DeMaurice Smith, the executive director of the N.F.L. Players Association, was denounced in racist terms in a 2011 email by Jon Gruden, who is now the coach of the Las Vegas Raiders.
The email surfaced just hours before the player representatives for the 32 teams were expected to vote on whether to give Smith a fifth term as the union’s leader without having to hold a general election. Smith was not endorsed by the union’s selection committee earlier this week, a sign that he faces unusually stiff opposition within his own ranks. Some players have accused Smith of being too conciliatory to the league.
There is reason to believe the league’s owners would prefer that he stay, and such an inflammatory email, first reported by The Wall Street Journal and confirmed by The New York Times, complicates the vote for players who oppose Smith.
While Smith has been combative with the N.F.L. at times, he is viewed favorably by many owners who worked closely with him last season to get the players back on the field during the pandemic.
The email was written in 2011 in an exchange between Gruden, who is white and was an analyst for ESPN at the time, and Bruce Allen, who was then the president of the Washington Football Team.
“Dumboriss Smith has lips the size of michellin tires,” Gruden wrote about Smith, who is Black, in the exchange.
The email was discovered during a review of workplace misconduct at the Washington Football Team that ended this summer. During the past few months, the N.F.L. commissioner, Roger Goodell, told league executives to look at more than 650,000 emails, including the one that included Gruden’s comment. This week, the executives presented a summary of that review to Goodell and shared with him the Raiders emails pertaining to Gruden.
“The email from Jon Gruden denigrating DeMaurice Smith is appalling, abhorrent and wholly contrary to the N.F.L.’s values,” Brian McCarthy, a league spokesman, said in a statement.
The league declined to say whether Gruden could face disciplinary action.
Smith said in a statement that Gruden’s comments are symptomatic of the challenges that Black Americans face.
“You know people are sometimes saying things behind your back that are racist just like you see people talk and write about you using thinly coded and racist language,” said Smith, who took over as the union’s executive director in 2009. “Racism like this comes from the fact that I’m at the same table as they are and they don’t think someone who looks like me belongs.”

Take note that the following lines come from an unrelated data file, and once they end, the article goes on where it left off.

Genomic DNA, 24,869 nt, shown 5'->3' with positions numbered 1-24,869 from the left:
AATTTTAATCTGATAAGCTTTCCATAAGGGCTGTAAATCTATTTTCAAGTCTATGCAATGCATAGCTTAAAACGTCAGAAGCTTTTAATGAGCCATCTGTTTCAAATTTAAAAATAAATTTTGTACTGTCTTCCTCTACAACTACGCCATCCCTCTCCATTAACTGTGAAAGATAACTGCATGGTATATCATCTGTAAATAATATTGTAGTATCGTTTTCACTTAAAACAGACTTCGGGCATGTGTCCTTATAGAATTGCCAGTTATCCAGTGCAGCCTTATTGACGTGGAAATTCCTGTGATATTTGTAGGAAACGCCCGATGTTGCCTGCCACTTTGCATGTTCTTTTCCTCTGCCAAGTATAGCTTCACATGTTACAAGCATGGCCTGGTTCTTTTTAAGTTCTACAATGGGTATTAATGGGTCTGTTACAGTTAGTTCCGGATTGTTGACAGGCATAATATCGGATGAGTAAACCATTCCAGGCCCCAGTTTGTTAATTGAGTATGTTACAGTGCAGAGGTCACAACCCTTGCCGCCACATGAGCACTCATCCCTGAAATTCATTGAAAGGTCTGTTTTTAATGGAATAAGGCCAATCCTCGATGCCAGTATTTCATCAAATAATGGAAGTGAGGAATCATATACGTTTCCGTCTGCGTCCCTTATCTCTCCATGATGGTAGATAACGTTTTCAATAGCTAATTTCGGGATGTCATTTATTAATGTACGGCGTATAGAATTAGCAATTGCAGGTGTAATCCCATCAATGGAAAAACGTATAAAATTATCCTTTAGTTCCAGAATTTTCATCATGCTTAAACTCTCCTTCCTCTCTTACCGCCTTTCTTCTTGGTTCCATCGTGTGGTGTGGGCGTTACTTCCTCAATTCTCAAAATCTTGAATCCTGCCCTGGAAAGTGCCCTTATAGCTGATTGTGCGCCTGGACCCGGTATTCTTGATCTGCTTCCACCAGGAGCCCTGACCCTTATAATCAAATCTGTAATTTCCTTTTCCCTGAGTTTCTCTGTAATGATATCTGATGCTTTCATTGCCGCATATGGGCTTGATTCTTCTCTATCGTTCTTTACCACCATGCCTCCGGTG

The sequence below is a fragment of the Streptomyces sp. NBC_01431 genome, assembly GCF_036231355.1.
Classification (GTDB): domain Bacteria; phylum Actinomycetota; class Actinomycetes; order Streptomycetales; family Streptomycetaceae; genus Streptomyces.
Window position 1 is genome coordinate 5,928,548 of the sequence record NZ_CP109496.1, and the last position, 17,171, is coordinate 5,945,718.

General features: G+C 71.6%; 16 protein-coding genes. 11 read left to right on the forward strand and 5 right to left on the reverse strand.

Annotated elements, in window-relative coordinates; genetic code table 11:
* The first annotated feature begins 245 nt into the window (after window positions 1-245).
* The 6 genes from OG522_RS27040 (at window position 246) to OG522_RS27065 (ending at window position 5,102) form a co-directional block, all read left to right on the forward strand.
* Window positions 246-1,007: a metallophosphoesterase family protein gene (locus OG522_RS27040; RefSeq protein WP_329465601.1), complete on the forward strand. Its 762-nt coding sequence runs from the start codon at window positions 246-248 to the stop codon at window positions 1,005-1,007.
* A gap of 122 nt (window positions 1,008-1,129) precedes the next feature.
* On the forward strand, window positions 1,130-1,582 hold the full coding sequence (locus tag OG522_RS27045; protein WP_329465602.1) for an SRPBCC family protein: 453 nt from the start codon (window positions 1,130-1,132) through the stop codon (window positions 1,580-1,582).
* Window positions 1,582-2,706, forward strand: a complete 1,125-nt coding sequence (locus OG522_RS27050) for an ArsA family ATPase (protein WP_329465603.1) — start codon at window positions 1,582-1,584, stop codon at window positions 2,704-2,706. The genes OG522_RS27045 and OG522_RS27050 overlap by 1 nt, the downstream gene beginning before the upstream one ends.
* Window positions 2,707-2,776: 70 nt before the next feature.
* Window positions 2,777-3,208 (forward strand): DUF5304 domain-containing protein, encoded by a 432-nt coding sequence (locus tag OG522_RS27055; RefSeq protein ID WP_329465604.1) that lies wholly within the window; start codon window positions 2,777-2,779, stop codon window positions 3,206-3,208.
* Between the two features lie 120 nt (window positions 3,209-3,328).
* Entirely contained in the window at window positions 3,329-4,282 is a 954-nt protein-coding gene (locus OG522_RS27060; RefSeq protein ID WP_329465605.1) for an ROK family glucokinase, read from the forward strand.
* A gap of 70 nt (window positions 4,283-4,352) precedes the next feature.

Mark Davis, the Raiders’ owner, called Gruden’s email “disturbing and not what the Raiders stand for.” He added that the team first learned about the email on Thursday and is reviewing “it along with other materials provided to us today by the N.F.L.”
“We are addressing the matter with Coach Gruden and will have no further comment at this time,” Davis said.
Gruden said that he did not recall the email, but acknowledged that in 2011, he was angered by the stalled labor talks between the league and union which led the owners to lockout the players.
“I probably looked at De as the villain,” he told The Athletic on Friday. “And I was really upset that there was going to be a lockout.”
He added that “I went too far calling him the Michelin lips. I never had a blade of racism in me” and that he “used a terrible way to insult a guy.”
Gruden said he called Smith but had not heard back.
Gruden was working in 2011 as an analyst for “Monday Night Football,” three years after leaving a head coaching job at the Tampa Bay Buccaneers. In 2018, he signed a 10-year contract to coach the Raiders, when the team was still playing in Oakland, Calif.